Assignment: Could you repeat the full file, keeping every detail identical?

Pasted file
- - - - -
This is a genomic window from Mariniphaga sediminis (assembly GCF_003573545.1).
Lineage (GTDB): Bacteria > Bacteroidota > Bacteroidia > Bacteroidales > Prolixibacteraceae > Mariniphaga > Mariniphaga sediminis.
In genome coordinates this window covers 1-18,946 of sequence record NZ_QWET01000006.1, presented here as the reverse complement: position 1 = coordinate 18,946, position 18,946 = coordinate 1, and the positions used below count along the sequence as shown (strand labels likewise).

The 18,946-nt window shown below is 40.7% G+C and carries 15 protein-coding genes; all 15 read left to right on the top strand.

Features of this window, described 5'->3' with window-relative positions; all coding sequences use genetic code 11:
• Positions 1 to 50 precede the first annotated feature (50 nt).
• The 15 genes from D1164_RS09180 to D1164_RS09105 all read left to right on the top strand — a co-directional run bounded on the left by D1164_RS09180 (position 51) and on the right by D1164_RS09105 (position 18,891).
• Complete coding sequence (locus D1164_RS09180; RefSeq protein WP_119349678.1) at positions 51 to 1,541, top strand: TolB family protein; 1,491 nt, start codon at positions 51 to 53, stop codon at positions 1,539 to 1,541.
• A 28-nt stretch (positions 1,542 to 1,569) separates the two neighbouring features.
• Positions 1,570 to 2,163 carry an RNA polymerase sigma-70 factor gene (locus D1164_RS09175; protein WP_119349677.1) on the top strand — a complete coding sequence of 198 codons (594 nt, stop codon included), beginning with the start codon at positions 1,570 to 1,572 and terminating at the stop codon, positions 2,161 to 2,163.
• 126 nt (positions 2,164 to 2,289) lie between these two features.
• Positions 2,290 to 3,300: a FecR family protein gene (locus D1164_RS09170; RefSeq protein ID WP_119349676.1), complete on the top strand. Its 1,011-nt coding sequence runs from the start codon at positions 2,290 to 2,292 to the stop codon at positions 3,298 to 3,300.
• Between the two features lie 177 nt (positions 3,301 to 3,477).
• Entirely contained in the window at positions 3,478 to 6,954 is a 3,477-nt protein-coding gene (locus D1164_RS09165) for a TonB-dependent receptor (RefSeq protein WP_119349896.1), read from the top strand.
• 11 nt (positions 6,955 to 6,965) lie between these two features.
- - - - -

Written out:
This is a genomic window from Mariniphaga sediminis (assembly GCF_003573545.1).
Lineage (GTDB): Bacteria > Bacteroidota > Bacteroidia > Bacteroidales > Prolixibacteraceae > Mariniphaga > Mariniphaga sediminis.
In genome coordinates this window covers 1-18,946 of sequence record NZ_QWET01000006.1, presented here as the reverse complement: position 1 = coordinate 18,946, position 18,946 = coordinate 1, and the positions used below count along the sequence as shown (strand labels likewise).

The 18,946-nt window shown below is 40.7% G+C and carries 15 protein-coding genes; all 15 read left to right on the top strand.

Features of this window, described 5'->3' with window-relative positions; all coding sequences use genetic code 11:
• Positions 1 to 50 precede the first annotated feature (50 nt).
• The 15 genes from D1164_RS09180 to D1164_RS09105 all read left to right on the top strand — a co-directional run bounded on the left by D1164_RS09180 (position 51) and on the right by D1164_RS09105 (position 18,891).
• Complete coding sequence (locus D1164_RS09180; RefSeq protein WP_119349678.1) at positions 51 to 1,541, top strand: TolB family protein; 1,491 nt, start codon at positions 51 to 53, stop codon at positions 1,539 to 1,541.
• A 28-nt stretch (positions 1,542 to 1,569) separates the two neighbouring features.
• Positions 1,570 to 2,163 carry an RNA polymerase sigma-70 factor gene (locus D1164_RS09175; protein WP_119349677.1) on the top strand — a complete coding sequence of 198 codons (594 nt, stop codon included), beginning with the start codon at positions 1,570 to 1,572 and terminating at the stop codon, positions 2,161 to 2,163.
• 126 nt (positions 2,164 to 2,289) lie between these two features.
• Positions 2,290 to 3,300: a FecR family protein gene (locus D1164_RS09170; RefSeq protein ID WP_119349676.1), complete on the top strand. Its 1,011-nt coding sequence runs from the start codon at positions 2,290 to 2,292 to the stop codon at positions 3,298 to 3,300.
• Between the two features lie 177 nt (positions 3,301 to 3,477).
• Entirely contained in the window at positions 3,478 to 6,954 is a 3,477-nt protein-coding gene (locus D1164_RS09165) for a TonB-dependent receptor (RefSeq protein WP_119349896.1), read from the top strand.
• 11 nt (positions 6,955 to 6,965) lie between these two features.